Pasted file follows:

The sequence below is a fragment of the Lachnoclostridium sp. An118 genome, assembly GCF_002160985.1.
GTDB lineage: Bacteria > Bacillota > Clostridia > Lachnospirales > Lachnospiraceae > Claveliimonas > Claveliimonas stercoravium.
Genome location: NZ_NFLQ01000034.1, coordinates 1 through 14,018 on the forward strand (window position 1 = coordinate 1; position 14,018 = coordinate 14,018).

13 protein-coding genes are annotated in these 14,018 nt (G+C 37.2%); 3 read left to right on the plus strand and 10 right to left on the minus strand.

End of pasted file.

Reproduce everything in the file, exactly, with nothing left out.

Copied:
The sequence below is a fragment of the Lachnoclostridium sp. An118 genome, assembly GCF_002160985.1.
GTDB lineage: Bacteria > Bacillota > Clostridia > Lachnospirales > Lachnospiraceae > Claveliimonas > Claveliimonas stercoravium.
Genome location: NZ_NFLQ01000034.1, coordinates 1 through 14,018 on the forward strand (window position 1 = coordinate 1; position 14,018 = coordinate 14,018).

13 protein-coding genes are annotated in these 14,018 nt (G+C 37.2%); 3 read left to right on the plus strand and 10 right to left on the minus strand.